The plan is to go ahead with the consultantation/mapping and then the actual procedure two weeks later. This is all dependent on whether or not we receive the out of state approval from his insurance company. The company, Sirtex (http://www.sirtex.com/us/), has representatives that help you with the insurance approval and they said that if we can’t get the approval, then they do have Doctors in Massachusetts that they highly recommend. So, if it doesn’t work out with Dr. Moeslein, then hopefully he can continue with the treatment here in Massachusetts with another Doctor. We really want to see Dr. Moeslein though because we trust him immensely. Yes, they recommend Xeloda in conjuction with radioemobolization.
If you ever want to talk to people that have had Sirtex, you can visit http://beatlivertumors.org/SIRT_Info.html and reach out to Suzanne Lindley. She has an amazing story and has put me in touch with other amazing people that have survivor stories because of their experience with Sirtex. Lisa Craine (from this board) was kind enough to put me in touch with Suzanne (and for that I thank her up and down)!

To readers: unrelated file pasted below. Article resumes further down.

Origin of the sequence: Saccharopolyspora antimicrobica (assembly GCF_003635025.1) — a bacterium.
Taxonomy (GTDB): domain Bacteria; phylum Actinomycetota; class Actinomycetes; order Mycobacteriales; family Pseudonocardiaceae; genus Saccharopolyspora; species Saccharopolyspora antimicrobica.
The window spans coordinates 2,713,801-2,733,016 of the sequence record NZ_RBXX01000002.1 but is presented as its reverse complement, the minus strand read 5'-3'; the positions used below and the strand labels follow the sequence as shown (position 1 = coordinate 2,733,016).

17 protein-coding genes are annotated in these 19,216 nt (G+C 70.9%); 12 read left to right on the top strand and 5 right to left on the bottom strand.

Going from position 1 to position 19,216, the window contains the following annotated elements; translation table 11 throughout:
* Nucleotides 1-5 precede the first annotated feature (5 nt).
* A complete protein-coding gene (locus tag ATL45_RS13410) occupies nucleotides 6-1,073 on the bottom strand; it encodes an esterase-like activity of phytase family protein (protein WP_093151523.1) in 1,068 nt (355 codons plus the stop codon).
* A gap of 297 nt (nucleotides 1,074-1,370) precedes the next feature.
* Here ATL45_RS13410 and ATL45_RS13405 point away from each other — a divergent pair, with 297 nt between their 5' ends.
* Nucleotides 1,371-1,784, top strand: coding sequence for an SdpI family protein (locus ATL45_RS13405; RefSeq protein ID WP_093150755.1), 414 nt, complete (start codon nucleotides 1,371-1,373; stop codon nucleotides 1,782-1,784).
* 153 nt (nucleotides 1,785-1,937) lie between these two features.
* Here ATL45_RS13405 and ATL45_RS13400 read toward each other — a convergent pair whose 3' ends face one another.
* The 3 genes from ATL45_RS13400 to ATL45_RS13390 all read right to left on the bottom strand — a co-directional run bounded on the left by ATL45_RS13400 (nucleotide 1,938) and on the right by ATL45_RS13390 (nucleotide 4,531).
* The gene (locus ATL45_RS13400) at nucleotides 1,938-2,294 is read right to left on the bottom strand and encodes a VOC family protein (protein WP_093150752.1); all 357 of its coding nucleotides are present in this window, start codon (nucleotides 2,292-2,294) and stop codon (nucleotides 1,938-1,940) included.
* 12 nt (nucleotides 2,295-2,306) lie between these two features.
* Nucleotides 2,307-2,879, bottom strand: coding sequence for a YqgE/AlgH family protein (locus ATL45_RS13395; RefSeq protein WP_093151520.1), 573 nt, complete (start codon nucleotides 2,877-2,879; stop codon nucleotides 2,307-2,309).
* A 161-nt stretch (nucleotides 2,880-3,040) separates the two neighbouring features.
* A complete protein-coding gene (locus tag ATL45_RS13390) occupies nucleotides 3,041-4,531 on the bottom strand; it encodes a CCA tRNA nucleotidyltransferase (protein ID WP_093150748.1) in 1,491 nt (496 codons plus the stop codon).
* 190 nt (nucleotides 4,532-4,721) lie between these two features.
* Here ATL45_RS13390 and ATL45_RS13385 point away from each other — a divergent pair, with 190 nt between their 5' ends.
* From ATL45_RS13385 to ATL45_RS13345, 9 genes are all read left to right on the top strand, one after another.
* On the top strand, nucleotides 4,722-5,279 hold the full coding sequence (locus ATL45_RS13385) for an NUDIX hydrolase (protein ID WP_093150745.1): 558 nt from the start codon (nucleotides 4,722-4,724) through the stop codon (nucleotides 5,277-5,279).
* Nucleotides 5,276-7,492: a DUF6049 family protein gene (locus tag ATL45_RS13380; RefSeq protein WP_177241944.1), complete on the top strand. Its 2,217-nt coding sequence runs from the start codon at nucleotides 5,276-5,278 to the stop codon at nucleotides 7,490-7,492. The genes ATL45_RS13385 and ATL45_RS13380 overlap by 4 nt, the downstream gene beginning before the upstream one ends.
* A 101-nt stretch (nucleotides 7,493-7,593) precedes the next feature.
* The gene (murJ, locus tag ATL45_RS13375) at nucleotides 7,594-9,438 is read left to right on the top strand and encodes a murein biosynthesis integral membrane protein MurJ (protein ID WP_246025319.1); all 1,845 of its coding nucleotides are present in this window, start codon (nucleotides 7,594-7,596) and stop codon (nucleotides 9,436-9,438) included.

I completely know where you are coming from in terms of second guessing your decisions and trying your best to make the right ones. A lot of things I also learned in highsight, but I have to keep telling myself that we can’t look back only forward. My biggest advice is go with your gut and as my dad says, listen to your body.
NikkiJanuary 31, 2014 at 8:52 pm #79123
Thank you for all the positive feedback about the post!
Nikki, I’m so glad you wrote. Are you going to see Dr. Moeslein at Univ of MD? I hope your dad has excellent results with the treatment! It sounds like your dad and my mom were given similar options and they chose differently. I hope each treatment works out for them both.
We also got a second opinion from Dr. Moeslein from Univ of MD (I got his contact information from one of Percy’s posts, and Dr. Moeslein was wonderful about getting back to me IMMEDIATELY). He offered my mom a similar treatment to what your dad will be getting, and what he offered made me feel really hopeful. He was actually not too thrilled about Cabozantinib, though he did make it clear that he didn’t know too much about it. He thought a clinical trial was something more suited for my mom down the line, and he thought since the disease was mainly in the liver, she should get radioembolization to go after it aggressively. So he recommended radioembolization and chemotherapy.
I ran Dr. Moeslein’s proposal with the doctors at MSKCC, and based on their responses and our meeting with the doctors at MGH, we decided to try the drug.
I already mentioned in another post that I also contacted Dr. Javle at MD Anderson, and he said his enthusiasm for Cabozantinib was “moderate to mild.”